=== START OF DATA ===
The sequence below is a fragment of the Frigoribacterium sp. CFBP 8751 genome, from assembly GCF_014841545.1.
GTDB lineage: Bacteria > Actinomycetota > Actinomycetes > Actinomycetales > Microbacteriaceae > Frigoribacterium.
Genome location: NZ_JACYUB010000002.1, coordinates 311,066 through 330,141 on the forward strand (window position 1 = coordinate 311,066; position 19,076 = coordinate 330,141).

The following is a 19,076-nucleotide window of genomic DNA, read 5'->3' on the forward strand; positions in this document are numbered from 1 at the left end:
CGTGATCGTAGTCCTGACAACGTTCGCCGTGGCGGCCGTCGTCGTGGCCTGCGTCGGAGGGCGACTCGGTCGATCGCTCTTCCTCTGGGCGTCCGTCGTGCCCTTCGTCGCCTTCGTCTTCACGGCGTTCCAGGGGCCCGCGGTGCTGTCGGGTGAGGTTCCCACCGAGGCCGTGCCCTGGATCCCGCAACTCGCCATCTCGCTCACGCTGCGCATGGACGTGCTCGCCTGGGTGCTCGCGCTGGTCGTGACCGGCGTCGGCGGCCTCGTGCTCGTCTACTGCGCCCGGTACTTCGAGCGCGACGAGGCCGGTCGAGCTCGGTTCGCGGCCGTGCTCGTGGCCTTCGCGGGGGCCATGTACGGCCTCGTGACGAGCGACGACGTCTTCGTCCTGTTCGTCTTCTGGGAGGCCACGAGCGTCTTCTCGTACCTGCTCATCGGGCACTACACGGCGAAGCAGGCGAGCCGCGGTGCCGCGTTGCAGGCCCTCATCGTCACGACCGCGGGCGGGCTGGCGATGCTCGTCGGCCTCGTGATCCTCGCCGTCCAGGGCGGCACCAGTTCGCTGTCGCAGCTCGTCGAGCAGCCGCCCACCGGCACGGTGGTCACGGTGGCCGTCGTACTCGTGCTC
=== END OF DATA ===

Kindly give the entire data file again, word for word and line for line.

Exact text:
The sequence below is a fragment of the Frigoribacterium sp. CFBP 8751 genome, from assembly GCF_014841545.1.
GTDB lineage: Bacteria > Actinomycetota > Actinomycetes > Actinomycetales > Microbacteriaceae > Frigoribacterium.
Genome location: NZ_JACYUB010000002.1, coordinates 311,066 through 330,141 on the forward strand (window position 1 = coordinate 311,066; position 19,076 = coordinate 330,141).

The following is a 19,076-nucleotide window of genomic DNA, read 5'->3' on the forward strand; positions in this document are numbered from 1 at the left end:
CGTGATCGTAGTCCTGACAACGTTCGCCGTGGCGGCCGTCGTCGTGGCCTGCGTCGGAGGGCGACTCGGTCGATCGCTCTTCCTCTGGGCGTCCGTCGTGCCCTTCGTCGCCTTCGTCTTCACGGCGTTCCAGGGGCCCGCGGTGCTGTCGGGTGAGGTTCCCACCGAGGCCGTGCCCTGGATCCCGCAACTCGCCATCTCGCTCACGCTGCGCATGGACGTGCTCGCCTGGGTGCTCGCGCTGGTCGTGACCGGCGTCGGCGGCCTCGTGCTCGTCTACTGCGCCCGGTACTTCGAGCGCGACGAGGCCGGTCGAGCTCGGTTCGCGGCCGTGCTCGTGGCCTTCGCGGGGGCCATGTACGGCCTCGTGACGAGCGACGACGTCTTCGTCCTGTTCGTCTTCTGGGAGGCCACGAGCGTCTTCTCGTACCTGCTCATCGGGCACTACACGGCGAAGCAGGCGAGCCGCGGTGCCGCGTTGCAGGCCCTCATCGTCACGACCGCGGGCGGGCTGGCGATGCTCGTCGGCCTCGTGATCCTCGCCGTCCAGGGCGGCACCAGTTCGCTGTCGCAGCTCGTCGAGCAGCCGCCCACCGGCACGGTGGTCACGGTGGCCGTCGTACTCGTGCTC